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Chapter 11 (4) OPMA

Inventory is defined as the stock of any item or resource used in an organization.
True
An inventory system is a set of policies and controls that monitors levels of inventory and determines what levels should be maintained, when stock should be replenished, and how large orders should be.
True
One of the basic purposes of inventory analysis in manufacturing and stockkeeping services is to specify when items should be ordered.
True
One of the basic purposes of inventory analysis in manufacturing and stockkeeping services is to determine the level of quality to specify.
False
The basic purpose of inventory analysis in manufacturing and stockkeeping services is to specify (1) when items should be ordered and (2) how large the order should be.
One of the basic purposes of inventory analysis in manufacturing and stockkeeping services is to determine how large the orders to vendors should be.
True
In inventory models, high holding costs tend to favor high inventory levels.
False

Holding (or carrying) costs. This broad category includes the costs for storage facilities, handling, insurance, pilferage, breakage, obsolescence, depreciation, taxes, and the opportunity cost of capital. Obviously, high holding costs tend to favor low inventory levels and frequent replenishment.

In inventory models, high holding costs tend to favor low inventory levels and frequent replenishment.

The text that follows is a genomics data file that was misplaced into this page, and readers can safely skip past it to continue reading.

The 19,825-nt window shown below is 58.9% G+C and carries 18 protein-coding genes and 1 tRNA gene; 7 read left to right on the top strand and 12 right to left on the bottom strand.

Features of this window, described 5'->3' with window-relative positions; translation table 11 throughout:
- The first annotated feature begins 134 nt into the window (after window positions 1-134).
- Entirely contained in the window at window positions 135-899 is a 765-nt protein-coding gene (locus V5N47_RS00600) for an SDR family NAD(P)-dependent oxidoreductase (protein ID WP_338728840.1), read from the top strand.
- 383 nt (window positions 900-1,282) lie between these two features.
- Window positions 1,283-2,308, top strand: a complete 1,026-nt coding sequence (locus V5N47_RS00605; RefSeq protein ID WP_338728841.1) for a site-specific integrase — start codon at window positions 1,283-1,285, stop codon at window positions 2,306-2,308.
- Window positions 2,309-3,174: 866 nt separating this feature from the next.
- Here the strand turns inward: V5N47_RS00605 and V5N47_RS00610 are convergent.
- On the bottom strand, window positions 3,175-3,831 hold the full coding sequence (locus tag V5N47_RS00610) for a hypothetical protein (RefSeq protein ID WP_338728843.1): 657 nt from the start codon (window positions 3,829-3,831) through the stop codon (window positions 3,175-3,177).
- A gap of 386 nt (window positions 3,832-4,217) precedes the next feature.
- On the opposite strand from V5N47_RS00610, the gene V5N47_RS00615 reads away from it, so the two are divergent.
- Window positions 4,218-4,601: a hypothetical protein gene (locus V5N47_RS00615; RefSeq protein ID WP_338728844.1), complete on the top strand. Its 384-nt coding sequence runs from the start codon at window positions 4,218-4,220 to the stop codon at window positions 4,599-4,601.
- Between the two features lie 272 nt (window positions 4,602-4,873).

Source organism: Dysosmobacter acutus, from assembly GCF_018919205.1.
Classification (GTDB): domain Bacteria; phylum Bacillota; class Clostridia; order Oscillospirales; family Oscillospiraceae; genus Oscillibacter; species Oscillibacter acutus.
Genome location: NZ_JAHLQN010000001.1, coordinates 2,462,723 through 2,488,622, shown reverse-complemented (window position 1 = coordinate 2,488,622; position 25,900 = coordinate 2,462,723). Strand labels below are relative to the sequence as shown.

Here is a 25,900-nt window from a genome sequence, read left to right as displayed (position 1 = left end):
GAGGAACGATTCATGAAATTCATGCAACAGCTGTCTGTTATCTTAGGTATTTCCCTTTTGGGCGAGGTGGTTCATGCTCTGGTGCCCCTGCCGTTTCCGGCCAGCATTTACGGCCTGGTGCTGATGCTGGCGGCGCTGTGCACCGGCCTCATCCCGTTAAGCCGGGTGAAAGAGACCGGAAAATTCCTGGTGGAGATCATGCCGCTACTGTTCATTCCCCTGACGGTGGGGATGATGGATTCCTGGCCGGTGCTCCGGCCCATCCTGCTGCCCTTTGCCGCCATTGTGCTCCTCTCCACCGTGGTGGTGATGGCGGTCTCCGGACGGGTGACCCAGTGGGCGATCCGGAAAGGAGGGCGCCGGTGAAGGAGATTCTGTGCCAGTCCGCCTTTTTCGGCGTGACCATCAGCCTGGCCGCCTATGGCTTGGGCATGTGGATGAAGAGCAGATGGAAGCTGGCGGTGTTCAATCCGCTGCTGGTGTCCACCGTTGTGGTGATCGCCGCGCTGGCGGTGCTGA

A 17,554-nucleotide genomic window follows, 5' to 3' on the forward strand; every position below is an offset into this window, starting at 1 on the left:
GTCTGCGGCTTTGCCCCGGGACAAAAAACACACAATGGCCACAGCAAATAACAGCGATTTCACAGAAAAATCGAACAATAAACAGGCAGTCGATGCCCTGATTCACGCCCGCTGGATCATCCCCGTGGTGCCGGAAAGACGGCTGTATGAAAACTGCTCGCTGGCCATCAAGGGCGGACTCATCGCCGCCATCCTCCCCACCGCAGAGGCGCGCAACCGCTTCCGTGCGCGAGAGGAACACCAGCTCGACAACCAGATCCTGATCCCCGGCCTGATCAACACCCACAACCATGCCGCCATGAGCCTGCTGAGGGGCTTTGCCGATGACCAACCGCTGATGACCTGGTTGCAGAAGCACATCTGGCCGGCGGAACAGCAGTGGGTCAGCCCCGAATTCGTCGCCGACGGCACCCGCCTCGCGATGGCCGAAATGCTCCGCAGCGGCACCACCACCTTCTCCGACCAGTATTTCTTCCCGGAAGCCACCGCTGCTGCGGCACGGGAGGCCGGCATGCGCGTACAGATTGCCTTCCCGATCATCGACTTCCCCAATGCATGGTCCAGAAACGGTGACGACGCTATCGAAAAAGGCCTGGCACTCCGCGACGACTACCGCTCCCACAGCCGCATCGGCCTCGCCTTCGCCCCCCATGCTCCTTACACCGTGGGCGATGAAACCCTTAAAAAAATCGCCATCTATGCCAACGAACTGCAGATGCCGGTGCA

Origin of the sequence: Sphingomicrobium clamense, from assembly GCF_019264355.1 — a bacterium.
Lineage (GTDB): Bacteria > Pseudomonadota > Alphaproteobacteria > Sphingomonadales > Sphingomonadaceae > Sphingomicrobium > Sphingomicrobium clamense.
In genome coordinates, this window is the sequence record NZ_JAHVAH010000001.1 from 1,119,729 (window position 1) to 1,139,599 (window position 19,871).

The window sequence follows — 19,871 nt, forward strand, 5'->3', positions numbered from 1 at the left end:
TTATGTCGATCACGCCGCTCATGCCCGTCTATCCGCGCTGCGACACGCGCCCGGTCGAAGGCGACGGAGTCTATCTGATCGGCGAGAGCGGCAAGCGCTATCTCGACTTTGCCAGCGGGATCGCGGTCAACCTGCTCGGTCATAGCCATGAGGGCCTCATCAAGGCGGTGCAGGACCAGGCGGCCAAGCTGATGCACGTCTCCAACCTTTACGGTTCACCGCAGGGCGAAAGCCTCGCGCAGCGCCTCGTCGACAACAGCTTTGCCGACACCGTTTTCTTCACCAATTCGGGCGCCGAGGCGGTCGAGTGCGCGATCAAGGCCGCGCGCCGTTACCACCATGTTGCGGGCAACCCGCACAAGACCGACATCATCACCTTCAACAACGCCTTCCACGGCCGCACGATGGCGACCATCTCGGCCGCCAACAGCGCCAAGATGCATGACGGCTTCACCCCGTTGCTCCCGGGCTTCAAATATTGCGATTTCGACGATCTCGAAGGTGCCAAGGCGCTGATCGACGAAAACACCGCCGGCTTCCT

True
If the cost to change from producing one product to producing another were zero the lot size would be very small.
True
Shortage costs are precise and easy to measure.
False

When the stock of an item is depleted, an order for that item must either wait until the stock is replenished or be canceled. There is a trade-off between carrying stock to satisfy demand and the costs resulting from stockout. This balance is sometimes difficult to obtain, because it may not be possible to estimate lost profits, the effects of lost customers, or lateness penalties.

Dependent demand inventory levels are usually managed by calculations using calculus-driven, cost-minimizing models.
False

Independent demand, the need for any one item is a direct result of the need for some other item, usually a higher-level item of which it is part.

The fixed-time period inventory system has a smaller average inventory than the fixed-order quantity system because it must also protect against stockouts during the review period when inventory is checked.
False

Fixed-time period model has a larger average inventory because it must also protect against stockout during the review period, T; the fixed-order quantity model has no review period.

The fixed-order quantity inventory model favors less expensive items because average inventory is lower.
False

The fixed-order quantity model favors more expensive items because average inventory is lower.